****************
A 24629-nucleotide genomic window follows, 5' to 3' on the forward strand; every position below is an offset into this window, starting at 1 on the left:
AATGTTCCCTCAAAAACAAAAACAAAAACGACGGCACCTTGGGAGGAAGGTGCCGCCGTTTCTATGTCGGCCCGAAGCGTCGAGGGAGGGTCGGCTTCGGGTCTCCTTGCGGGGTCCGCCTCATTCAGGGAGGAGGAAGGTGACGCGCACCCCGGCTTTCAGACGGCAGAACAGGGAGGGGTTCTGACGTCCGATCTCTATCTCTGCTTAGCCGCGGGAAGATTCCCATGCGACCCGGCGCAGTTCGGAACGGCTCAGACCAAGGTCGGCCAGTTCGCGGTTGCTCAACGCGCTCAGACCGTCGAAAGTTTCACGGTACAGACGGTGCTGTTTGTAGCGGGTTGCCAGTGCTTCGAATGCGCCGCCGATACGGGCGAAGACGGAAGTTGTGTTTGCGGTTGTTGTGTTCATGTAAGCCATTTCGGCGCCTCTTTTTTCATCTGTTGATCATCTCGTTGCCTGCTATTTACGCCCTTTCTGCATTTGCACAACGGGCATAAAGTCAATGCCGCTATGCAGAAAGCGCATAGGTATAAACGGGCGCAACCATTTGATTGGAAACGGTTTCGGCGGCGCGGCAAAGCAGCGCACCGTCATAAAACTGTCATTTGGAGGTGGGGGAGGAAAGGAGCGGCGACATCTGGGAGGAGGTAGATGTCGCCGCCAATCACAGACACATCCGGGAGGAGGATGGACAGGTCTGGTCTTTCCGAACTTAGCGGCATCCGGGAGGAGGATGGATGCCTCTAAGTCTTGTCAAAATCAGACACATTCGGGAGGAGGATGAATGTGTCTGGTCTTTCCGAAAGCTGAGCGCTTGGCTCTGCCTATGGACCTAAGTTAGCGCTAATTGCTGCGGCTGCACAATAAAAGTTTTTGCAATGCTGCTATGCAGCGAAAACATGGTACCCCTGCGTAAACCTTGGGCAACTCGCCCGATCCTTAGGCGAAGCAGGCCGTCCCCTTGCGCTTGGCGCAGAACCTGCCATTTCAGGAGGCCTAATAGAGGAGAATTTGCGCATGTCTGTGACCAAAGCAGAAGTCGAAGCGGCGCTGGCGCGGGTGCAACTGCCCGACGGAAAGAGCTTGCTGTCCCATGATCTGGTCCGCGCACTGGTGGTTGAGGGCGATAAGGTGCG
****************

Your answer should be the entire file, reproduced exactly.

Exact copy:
A 24629-nucleotide genomic window follows, 5' to 3' on the forward strand; every position below is an offset into this window, starting at 1 on the left:
AATGTTCCCTCAAAAACAAAAACAAAAACGACGGCACCTTGGGAGGAAGGTGCCGCCGTTTCTATGTCGGCCCGAAGCGTCGAGGGAGGGTCGGCTTCGGGTCTCCTTGCGGGGTCCGCCTCATTCAGGGAGGAGGAAGGTGACGCGCACCCCGGCTTTCAGACGGCAGAACAGGGAGGGGTTCTGACGTCCGATCTCTATCTCTGCTTAGCCGCGGGAAGATTCCCATGCGACCCGGCGCAGTTCGGAACGGCTCAGACCAAGGTCGGCCAGTTCGCGGTTGCTCAACGCGCTCAGACCGTCGAAAGTTTCACGGTACAGACGGTGCTGTTTGTAGCGGGTTGCCAGTGCTTCGAATGCGCCGCCGATACGGGCGAAGACGGAAGTTGTGTTTGCGGTTGTTGTGTTCATGTAAGCCATTTCGGCGCCTCTTTTTTCATCTGTTGATCATCTCGTTGCCTGCTATTTACGCCCTTTCTGCATTTGCACAACGGGCATAAAGTCAATGCCGCTATGCAGAAAGCGCATAGGTATAAACGGGCGCAACCATTTGATTGGAAACGGTTTCGGCGGCGCGGCAAAGCAGCGCACCGTCATAAAACTGTCATTTGGAGGTGGGGGAGGAAAGGAGCGGCGACATCTGGGAGGAGGTAGATGTCGCCGCCAATCACAGACACATCCGGGAGGAGGATGGACAGGTCTGGTCTTTCCGAACTTAGCGGCATCCGGGAGGAGGATGGATGCCTCTAAGTCTTGTCAAAATCAGACACATTCGGGAGGAGGATGAATGTGTCTGGTCTTTCCGAAAGCTGAGCGCTTGGCTCTGCCTATGGACCTAAGTTAGCGCTAATTGCTGCGGCTGCACAATAAAAGTTTTTGCAATGCTGCTATGCAGCGAAAACATGGTACCCCTGCGTAAACCTTGGGCAACTCGCCCGATCCTTAGGCGAAGCAGGCCGTCCCCTTGCGCTTGGCGCAGAACCTGCCATTTCAGGAGGCCTAATAGAGGAGAATTTGCGCATGTCTGTGACCAAAGCAGAAGTCGAAGCGGCGCTGGCGCGGGTGCAACTGCCCGACGGAAAGAGCTTGCTGTCCCATGATCTGGTCCGCGCACTGGTGGTTGAGGGCGATAAGGTGCG